If you’re looking for a fun, easy-care plant to brighten up your garden, then this could be the perfect choice. Not only is it beautiful, but it’s incredibly resilient and can thrive in even the most challenging conditions. Phlox is one of my favorite perennials and I’ve planted it in nearly every one of my flower gardens. It is so cheerful and brings a smile to my face anytime I see it.
In this guide, I’ve compiled everything you need to know about planting and caring for phlox. From learning about its ideal growing conditions to caring for your phlox once it’s established, you’ll find all the information you need right here. So let’s get started and learn how to bring this gorgeous plant into your landscape!
What is phlox?
Phlox is a beautiful and unique perennial flower native to North America that blooms during the summer months. Its stems are lined with delicate petals that have a sweet, fragrant aroma. The plants produce abundant blooms for weeks in the summer and into early fall, making them an excellent choice for an extra bit of beauty in your garden!
Plus, they attract pollinators like butterflies and hummingbirds—so planting some these flowers can be a great way to give back to nature. If you want a low-maintenance flower that will brighten up your garden, then the phlox is a perfect choice!
What are the different types of phlox?
The most common variety of phlox is the white-petaled, yellow-centered one. However, there are also varieties with pink petals and even red centers. Along with different colors, phlox also comes in different sizes and growing patterns.
Popular phlox types:
Garden phlox — This is the most common phlox flower. It grows in upright clumps that can reach up to 3 feet tall in vibrant colors such as lavender, pink, rose, red, and white. This is perfect for cut flowers and bouquets.
Creeping phlox — This variety grows in low-lying clumps. It’s perfect for using as a ground cover or adding texture to your garden beds. Many people use this in rock gardens or anywhere they need a dose of low-profile color.
Woodland phlox — This variety of is technically a type of creeping phlox but it is more partial to part shade. It’s perfect for adding texture to wooded areas or as an edging plant around the base of trees and shrubs.
This flower will look wonderful in a sunny area of your garden or as an edging plant along pathways. Most types of phlox prefer about six hours of direct sunlight, but these plants are very hardy and will usually thrive in most growing conditions.
When should you plant phlox?
Phlox is best planted in the spring, when temperatures have warmed and the ground has thawed. This will give them plenty of time to establish their roots before the summer months when they bloom.
Should you grow from seed or plant?
Growing phlox from seed is possible but takes some patience and practice. It’s best to purchase young plants that are already established. Plant them as soon as possible after purchase, ensuring they get adequate amount of sunlight and water.
How to plant:
- Prepare the soil by loosening it up with a shovel or trowel.
- Add compost.
- Dig a hole that is slightly larger than the root ball of your plant and place it in the ground.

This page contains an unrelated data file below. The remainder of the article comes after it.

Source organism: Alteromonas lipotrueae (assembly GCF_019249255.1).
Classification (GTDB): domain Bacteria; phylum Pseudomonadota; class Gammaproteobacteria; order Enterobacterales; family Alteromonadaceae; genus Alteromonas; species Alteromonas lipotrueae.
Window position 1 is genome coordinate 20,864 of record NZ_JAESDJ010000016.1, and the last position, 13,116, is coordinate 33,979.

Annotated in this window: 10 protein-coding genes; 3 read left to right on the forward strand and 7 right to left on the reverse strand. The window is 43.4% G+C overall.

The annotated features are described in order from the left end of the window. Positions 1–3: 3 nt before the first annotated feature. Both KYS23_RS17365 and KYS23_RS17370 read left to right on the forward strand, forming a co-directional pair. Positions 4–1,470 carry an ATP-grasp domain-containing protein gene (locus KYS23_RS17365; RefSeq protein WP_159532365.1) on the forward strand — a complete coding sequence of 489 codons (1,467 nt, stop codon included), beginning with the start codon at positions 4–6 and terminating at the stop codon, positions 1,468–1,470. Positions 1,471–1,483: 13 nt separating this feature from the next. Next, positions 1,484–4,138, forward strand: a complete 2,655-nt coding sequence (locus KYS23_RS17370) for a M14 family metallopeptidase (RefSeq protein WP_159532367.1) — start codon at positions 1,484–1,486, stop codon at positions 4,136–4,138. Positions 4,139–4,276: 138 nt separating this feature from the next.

- Gently press down on the dirt around the base of the plant, giving it a good start.
- Water the soil and keep it moist, but not soggy.
- Space plants about one to two feet apart.
How to care for phlox
Deadhead spent flowers and prune leggy stems to promote more blooms. During dry periods, when you receive less than 1 inch of rain per week, water regularly. Water when the soil is dry and mulch around the base of the plant to help retain moisture.
In the fall, cut the plants back to about six inches above the ground and mulch heavily. This will help protect them from winter temperatures, allowing them to come roaring back in the spring!
Like other perennials, you should divide phlox in the spring every 3-4 years to keep your plants looking their best. Dividing perennials also prevents overcrowding and encourages a more vibrant, full bloom.
Is it susceptible to pests and disease?
Fortunately, phlox is not very susceptible to pests and diseases. However, it can fall victim to powdery mildew and leaf spots in certain warm, humid climates. Powdery mildew is the most common issue.
It is a grayish-white coating that appears on the upper surface of leaves and can eventually harm the plant. To prevent mildew, avoid overhead watering and give your plant plenty of air circulation.
Keep an eye out for signs of infestation or disease, such as wilting leaves or discolored spots on the flower petals. If you notice any signs, act quickly to address the problem. Good air circulation and proper care will help prevent disease. You can also apply natural fungicide treatments, such as copper sulfate or baking soda, if needed.
Will phlox self-seed?
Yes, phlox will self-seed and can pop up in unexpected places! If you’re not looking to spread the flower around your garden, it may be worth cutting off the seed heads before they mature. The offshoots may also be low-quality and weedy so they could become an eyesore if left alone.
Other tips and tricks for success
- Snip the stems and put flowers in a vase for a beautiful display.
- Plant in groups to create a stunning, low-maintenance border.
- Phlox is an excellent companion plant; it helps to protect tomatoes from pests such as whitefly and aphids.
- Plant in nutrient-rich soil that has been amended with compost or manure.
Phlox: The perfect fuss-free perennial
Caring for phlox is simple and rewarding and it provider stunning blooms throughout the summer months. With some basic knowledge, a little bit of patience, and some TLC you will be rewarded with lush clumps of beautiful blooms that will bring lasting beauty to your garden. So, if you’re looking for an easy-care, beautiful perennial flower, look no further than phlox!
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